When will Tony Stewart race a sprint car again? He’s not telling…

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Earlier this week, Tony Stewart returned to the cockpit of a sprint car for the first time since his season-ending accident last summer.

And as it turns out, Stewart tried to race one too. NASCAR.com’s Holly Cain reports that he secretly entered a sprint car race that was to run on Thursday at a location ‘Smoke’ wouldn’t reveal.

But Mother Nature had other ideas.

“Theoretically by today, I should have already run my first race, but we got rained out,” Stewart said to Cain.

As for when he’ll try to race again – something he said he would eventually do, although likely not so often – that’s something only the former Sprint Cup and Indy Racing League champion knows.

“I will be able to tell you how it went,” he said while in the center of a media swarm this afternoon at Dover International Speedway.

“Let’s put it that way. You won’t know when it’s coming. When I do go nobody is going to know about it. I’m going to just slide in and do it. I want to enjoy it. I don’t want it to be a cluster.

“Judging off the fact of how many people showed up just to talk to me about going and testing for a couple of hours, I can imagine what the group is going to be like after I run my first race.”

Stewart’s chaotic accident left him with a broken right tibia and fibula, and his Stewart-Haas Racing team was forced to run multiple drivers in his No. 14 Chevrolet for the remainder of the 2013 Sprint Cup season.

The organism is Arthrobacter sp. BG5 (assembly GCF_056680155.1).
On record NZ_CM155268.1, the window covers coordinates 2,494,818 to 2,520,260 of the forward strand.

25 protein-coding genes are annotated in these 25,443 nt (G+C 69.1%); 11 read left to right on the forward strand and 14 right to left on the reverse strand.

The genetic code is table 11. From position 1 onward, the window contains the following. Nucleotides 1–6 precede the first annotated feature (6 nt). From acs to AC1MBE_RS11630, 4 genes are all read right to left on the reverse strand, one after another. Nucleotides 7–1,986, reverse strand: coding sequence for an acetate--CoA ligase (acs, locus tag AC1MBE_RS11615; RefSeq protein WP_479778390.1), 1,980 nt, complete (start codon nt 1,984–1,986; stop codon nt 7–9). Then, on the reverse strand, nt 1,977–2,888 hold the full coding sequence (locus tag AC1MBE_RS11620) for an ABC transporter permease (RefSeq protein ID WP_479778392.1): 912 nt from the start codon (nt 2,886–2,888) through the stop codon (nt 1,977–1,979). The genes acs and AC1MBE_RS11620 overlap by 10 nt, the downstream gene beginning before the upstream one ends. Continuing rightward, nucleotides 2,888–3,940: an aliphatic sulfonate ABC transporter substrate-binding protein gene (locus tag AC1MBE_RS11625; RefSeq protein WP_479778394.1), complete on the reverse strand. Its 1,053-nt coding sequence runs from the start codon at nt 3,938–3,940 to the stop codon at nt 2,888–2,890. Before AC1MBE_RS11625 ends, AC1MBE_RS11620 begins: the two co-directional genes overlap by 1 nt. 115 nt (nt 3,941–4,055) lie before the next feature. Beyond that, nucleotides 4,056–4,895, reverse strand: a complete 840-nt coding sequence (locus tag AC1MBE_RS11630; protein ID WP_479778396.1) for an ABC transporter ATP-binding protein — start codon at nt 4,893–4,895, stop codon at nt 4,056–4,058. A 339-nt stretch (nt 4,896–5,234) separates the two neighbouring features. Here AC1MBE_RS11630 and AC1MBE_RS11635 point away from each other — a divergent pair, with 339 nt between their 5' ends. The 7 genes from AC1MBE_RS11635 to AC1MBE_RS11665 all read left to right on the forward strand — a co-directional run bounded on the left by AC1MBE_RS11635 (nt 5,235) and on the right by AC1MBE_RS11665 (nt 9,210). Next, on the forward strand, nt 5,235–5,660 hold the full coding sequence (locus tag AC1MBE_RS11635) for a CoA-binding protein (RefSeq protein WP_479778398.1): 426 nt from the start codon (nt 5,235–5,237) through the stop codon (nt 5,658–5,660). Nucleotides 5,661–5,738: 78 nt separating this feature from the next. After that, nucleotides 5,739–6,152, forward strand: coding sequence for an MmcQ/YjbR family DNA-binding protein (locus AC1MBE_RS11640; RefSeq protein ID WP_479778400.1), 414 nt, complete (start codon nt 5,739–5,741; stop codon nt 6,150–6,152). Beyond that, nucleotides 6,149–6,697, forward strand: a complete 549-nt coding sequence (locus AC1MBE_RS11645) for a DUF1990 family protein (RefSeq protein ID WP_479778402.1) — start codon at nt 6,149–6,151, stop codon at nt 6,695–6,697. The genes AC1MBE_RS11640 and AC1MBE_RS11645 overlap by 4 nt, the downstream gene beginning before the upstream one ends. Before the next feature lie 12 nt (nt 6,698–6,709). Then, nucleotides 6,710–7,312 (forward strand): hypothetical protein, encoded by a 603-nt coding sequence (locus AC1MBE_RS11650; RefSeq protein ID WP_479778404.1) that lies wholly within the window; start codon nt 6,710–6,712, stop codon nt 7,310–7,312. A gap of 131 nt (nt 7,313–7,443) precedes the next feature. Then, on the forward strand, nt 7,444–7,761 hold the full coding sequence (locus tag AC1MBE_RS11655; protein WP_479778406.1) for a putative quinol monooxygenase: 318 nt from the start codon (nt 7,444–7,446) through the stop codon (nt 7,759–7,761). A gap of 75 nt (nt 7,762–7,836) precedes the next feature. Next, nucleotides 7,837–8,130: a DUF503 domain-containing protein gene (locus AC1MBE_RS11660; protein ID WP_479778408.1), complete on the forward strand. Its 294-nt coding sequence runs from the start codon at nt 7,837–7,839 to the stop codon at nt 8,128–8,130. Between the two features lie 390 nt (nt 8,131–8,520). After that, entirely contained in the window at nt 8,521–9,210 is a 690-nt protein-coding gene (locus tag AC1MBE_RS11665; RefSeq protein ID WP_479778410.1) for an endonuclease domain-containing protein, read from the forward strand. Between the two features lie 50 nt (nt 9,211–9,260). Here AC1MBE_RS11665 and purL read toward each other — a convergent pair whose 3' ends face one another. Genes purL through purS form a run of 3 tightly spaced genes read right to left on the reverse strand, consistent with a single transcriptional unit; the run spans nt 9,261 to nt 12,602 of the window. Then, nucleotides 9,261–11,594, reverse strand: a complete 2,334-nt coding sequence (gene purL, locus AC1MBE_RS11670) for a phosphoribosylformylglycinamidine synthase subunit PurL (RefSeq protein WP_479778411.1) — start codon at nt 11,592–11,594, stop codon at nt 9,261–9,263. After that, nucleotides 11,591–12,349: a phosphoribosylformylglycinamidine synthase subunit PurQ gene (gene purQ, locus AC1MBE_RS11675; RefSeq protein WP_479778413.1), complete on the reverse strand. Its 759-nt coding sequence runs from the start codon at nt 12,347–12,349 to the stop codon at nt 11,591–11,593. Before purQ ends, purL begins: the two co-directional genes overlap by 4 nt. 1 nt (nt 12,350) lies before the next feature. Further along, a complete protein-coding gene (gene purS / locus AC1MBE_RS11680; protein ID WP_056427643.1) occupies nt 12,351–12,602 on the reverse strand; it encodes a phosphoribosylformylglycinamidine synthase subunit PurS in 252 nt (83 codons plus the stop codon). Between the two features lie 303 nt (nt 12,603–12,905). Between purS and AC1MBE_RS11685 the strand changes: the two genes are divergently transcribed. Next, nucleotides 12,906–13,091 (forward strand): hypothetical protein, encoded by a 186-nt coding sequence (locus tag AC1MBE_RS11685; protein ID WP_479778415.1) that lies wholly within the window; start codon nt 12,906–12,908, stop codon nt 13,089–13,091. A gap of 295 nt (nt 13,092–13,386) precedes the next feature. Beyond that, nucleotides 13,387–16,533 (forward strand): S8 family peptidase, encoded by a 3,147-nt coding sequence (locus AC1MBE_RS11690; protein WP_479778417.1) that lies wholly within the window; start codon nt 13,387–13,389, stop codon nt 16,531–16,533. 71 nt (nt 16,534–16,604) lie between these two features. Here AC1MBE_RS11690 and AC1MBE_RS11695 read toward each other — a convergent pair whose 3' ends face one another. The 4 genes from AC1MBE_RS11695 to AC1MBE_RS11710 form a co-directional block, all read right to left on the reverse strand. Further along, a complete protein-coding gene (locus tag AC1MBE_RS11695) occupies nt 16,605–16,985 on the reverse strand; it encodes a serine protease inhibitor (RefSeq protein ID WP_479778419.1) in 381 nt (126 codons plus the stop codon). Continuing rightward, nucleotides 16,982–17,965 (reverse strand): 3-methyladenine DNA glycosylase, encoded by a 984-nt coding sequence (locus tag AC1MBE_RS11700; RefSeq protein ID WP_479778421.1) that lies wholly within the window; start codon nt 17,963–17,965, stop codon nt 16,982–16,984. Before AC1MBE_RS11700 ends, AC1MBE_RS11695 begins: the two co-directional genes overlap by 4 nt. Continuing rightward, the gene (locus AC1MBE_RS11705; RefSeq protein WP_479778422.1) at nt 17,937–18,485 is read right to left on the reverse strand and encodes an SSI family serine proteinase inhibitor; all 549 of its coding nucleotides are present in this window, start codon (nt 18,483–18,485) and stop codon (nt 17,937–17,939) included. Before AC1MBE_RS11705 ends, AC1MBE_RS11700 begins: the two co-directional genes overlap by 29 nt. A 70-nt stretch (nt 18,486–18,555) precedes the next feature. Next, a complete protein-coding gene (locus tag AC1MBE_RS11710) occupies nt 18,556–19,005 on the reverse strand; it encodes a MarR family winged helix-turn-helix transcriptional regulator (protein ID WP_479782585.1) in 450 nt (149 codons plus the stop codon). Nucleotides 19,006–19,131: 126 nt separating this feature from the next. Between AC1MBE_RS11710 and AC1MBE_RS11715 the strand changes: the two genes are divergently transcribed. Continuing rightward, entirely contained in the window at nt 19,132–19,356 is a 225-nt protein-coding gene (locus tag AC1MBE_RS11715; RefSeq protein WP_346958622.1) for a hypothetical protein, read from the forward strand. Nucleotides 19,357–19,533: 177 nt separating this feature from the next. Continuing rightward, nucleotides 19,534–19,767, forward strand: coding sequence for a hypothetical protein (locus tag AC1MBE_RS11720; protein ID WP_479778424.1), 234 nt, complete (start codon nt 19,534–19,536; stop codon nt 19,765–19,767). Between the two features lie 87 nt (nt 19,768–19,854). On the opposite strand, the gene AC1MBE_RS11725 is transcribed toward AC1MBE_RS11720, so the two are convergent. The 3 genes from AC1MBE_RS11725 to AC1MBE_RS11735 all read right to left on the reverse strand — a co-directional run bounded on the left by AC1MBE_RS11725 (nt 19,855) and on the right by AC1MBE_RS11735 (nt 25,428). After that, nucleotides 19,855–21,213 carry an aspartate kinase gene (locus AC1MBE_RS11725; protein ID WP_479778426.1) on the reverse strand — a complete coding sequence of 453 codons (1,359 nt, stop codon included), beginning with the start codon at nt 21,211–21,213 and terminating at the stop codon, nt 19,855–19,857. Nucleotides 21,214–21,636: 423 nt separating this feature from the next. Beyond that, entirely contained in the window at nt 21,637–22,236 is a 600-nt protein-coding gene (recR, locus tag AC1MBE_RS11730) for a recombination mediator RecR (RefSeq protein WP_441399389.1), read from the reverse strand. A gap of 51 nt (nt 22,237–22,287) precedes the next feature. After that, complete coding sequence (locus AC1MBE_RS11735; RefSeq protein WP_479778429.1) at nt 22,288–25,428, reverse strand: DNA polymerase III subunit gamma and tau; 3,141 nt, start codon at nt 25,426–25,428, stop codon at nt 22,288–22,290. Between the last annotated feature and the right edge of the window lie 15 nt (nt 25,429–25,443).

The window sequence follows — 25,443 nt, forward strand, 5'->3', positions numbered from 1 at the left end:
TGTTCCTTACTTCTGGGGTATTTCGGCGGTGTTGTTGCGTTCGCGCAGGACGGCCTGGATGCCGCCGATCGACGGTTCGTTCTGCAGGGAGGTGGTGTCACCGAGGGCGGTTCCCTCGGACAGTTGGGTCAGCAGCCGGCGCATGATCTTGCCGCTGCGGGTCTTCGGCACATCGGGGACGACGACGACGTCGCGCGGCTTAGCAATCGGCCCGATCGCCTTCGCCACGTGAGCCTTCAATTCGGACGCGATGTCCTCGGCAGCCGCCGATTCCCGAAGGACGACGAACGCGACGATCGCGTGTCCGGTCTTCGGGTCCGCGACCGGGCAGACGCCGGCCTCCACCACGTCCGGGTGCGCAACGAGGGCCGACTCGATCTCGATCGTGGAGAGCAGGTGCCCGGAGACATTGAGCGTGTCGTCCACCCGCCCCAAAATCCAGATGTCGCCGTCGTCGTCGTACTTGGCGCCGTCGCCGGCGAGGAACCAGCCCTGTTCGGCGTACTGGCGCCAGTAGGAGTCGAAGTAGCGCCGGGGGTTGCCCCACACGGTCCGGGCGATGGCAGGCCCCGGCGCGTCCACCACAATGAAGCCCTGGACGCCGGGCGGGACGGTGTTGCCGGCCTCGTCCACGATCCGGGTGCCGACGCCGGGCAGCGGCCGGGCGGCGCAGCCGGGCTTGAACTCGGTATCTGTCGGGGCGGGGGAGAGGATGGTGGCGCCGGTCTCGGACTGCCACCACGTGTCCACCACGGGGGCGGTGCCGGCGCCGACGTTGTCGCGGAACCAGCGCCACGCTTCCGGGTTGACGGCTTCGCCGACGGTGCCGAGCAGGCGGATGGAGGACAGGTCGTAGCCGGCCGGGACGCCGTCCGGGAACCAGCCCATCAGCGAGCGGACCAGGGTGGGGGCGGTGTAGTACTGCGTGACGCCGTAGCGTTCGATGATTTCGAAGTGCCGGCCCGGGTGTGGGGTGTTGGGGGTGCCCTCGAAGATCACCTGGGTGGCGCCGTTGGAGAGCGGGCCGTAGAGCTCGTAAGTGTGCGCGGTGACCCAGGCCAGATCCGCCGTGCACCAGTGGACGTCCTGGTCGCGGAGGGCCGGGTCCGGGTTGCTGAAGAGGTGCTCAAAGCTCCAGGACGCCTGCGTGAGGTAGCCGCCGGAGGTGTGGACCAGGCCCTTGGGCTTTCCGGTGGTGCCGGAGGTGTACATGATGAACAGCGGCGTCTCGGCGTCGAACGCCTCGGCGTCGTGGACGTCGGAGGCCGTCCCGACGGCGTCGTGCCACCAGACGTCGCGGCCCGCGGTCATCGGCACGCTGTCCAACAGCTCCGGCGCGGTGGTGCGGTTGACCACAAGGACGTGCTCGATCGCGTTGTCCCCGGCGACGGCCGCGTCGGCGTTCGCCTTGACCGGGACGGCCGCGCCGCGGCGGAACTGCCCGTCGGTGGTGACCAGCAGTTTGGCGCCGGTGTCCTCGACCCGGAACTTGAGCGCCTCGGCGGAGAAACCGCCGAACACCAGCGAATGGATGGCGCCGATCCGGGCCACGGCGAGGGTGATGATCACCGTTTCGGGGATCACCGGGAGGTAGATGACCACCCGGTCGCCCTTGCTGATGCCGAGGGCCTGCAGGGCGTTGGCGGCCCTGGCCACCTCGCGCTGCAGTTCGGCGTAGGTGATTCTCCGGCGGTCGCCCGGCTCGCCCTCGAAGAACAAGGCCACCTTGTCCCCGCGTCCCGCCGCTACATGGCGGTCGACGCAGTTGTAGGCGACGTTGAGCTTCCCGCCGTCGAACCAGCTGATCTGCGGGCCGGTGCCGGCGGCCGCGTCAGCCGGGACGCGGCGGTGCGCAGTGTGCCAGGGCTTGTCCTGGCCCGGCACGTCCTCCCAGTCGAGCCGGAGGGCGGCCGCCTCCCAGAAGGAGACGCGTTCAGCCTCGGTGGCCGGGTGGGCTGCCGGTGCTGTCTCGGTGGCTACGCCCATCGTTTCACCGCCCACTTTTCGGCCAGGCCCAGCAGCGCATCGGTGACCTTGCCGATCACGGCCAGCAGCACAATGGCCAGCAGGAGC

He’s worked hard in rehab to overcome the injury but the process continues. Today, he admitted that he figured he’d be 100 percent healed by now.

“But [I] keep going to the doctor on our scheduled appointments and they keep updating us on how it’s going and what they think the outlook is for it,” he said. “We just adjust it.

“When you haven’t gone through something like this you don’t know what to think and don’t know how to feel about it. You don’t know what to judge for recovery times and this and that because you’ve just never been through it.

“If it ever happens again, I will have a better idea of how to answer that. You just take it a day at a time still.”

However, Stewart insisted that driving a sprint car again was not part of his recovery process. It was simply something he wanted to do.

“It wasn’t really part of a checklist,” he said. “Daytona was the checklist of being able to get back in. Once we did that, we knew we could do [driving a sprint car]. It was just a matter of when to do it.”

Sometimes, Stewart has rapped the media’s knuckles for what he sees as blowing stories out of proportion. In fact, just days before his season-ending crash last year, he took the press to task for their coverage of a sprint car wreck he had in Canada that saw him flip multiple times.

But today, Stewart seemed bemused by all the attention he received.

“I still laugh about how big a deal this has all been made,” he said. “We had Cup drivers get hurt last year. One had a broken wrist, one had a broken back and nobody said anything. It was all minor news.

“I’ve made more news by getting hurt in a dirt car than any of these guys. It’s bigger news than the guy that had the same injury I had falling off a bicycle last week. I get chuckled.”